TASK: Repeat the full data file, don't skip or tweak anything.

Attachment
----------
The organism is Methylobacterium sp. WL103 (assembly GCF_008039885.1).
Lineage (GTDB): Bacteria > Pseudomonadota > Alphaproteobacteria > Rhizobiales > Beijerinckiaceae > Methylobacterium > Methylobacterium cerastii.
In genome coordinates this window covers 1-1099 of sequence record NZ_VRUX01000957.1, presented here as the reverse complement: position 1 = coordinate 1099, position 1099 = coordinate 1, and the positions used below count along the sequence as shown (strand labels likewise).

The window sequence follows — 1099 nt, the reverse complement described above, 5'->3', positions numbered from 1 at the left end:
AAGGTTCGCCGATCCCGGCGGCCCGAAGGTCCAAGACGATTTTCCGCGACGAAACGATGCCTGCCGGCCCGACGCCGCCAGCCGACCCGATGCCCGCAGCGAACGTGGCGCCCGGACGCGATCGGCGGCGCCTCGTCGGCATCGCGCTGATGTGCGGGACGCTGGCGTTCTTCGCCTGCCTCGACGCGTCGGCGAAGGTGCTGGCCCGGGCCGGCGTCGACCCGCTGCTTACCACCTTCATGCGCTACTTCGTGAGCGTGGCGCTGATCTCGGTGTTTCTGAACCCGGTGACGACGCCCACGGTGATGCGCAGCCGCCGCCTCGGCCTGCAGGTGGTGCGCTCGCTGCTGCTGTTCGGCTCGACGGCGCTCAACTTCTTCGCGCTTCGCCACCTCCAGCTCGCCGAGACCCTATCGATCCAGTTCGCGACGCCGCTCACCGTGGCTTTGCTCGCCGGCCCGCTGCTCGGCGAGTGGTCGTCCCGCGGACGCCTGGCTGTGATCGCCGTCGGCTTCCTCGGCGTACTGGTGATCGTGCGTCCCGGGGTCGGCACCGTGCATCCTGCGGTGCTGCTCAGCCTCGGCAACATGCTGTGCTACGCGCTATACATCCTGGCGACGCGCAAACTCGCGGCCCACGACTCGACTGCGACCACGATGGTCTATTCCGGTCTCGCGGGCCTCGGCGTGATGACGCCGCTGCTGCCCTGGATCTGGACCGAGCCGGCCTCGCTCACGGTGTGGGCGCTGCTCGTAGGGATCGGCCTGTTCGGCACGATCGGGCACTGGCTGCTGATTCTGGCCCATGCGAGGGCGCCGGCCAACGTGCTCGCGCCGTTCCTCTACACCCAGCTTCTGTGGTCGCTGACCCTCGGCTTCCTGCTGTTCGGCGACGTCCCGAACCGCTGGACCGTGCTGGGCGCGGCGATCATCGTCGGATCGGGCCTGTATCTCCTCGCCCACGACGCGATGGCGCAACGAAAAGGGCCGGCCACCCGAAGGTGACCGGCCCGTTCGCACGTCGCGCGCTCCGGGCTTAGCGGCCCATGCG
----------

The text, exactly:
The organism is Methylobacterium sp. WL103 (assembly GCF_008039885.1).
Lineage (GTDB): Bacteria > Pseudomonadota > Alphaproteobacteria > Rhizobiales > Beijerinckiaceae > Methylobacterium > Methylobacterium cerastii.
In genome coordinates this window covers 1-1099 of sequence record NZ_VRUX01000957.1, presented here as the reverse complement: position 1 = coordinate 1099, position 1099 = coordinate 1, and the positions used below count along the sequence as shown (strand labels likewise).

The window sequence follows — 1099 nt, the reverse complement described above, 5'->3', positions numbered from 1 at the left end:
AAGGTTCGCCGATCCCGGCGGCCCGAAGGTCCAAGACGATTTTCCGCGACGAAACGATGCCTGCCGGCCCGACGCCGCCAGCCGACCCGATGCCCGCAGCGAACGTGGCGCCCGGACGCGATCGGCGGCGCCTCGTCGGCATCGCGCTGATGTGCGGGACGCTGGCGTTCTTCGCCTGCCTCGACGCGTCGGCGAAGGTGCTGGCCCGGGCCGGCGTCGACCCGCTGCTTACCACCTTCATGCGCTACTTCGTGAGCGTGGCGCTGATCTCGGTGTTTCTGAACCCGGTGACGACGCCCACGGTGATGCGCAGCCGCCGCCTCGGCCTGCAGGTGGTGCGCTCGCTGCTGCTGTTCGGCTCGACGGCGCTCAACTTCTTCGCGCTTCGCCACCTCCAGCTCGCCGAGACCCTATCGATCCAGTTCGCGACGCCGCTCACCGTGGCTTTGCTCGCCGGCCCGCTGCTCGGCGAGTGGTCGTCCCGCGGACGCCTGGCTGTGATCGCCGTCGGCTTCCTCGGCGTACTGGTGATCGTGCGTCCCGGGGTCGGCACCGTGCATCCTGCGGTGCTGCTCAGCCTCGGCAACATGCTGTGCTACGCGCTATACATCCTGGCGACGCGCAAACTCGCGGCCCACGACTCGACTGCGACCACGATGGTCTATTCCGGTCTCGCGGGCCTCGGCGTGATGACGCCGCTGCTGCCCTGGATCTGGACCGAGCCGGCCTCGCTCACGGTGTGGGCGCTGCTCGTAGGGATCGGCCTGTTCGGCACGATCGGGCACTGGCTGCTGATTCTGGCCCATGCGAGGGCGCCGGCCAACGTGCTCGCGCCGTTCCTCTACACCCAGCTTCTGTGGTCGCTGACCCTCGGCTTCCTGCTGTTCGGCGACGTCCCGAACCGCTGGACCGTGCTGGGCGCGGCGATCATCGTCGGATCGGGCCTGTATCTCCTCGCCCACGACGCGATGGCGCAACGAAAAGGGCCGGCCACCCGAAGGTGACCGGCCCGTTCGCACGTCGCGCGCTCCGGGCTTAGCGGCCCATGCG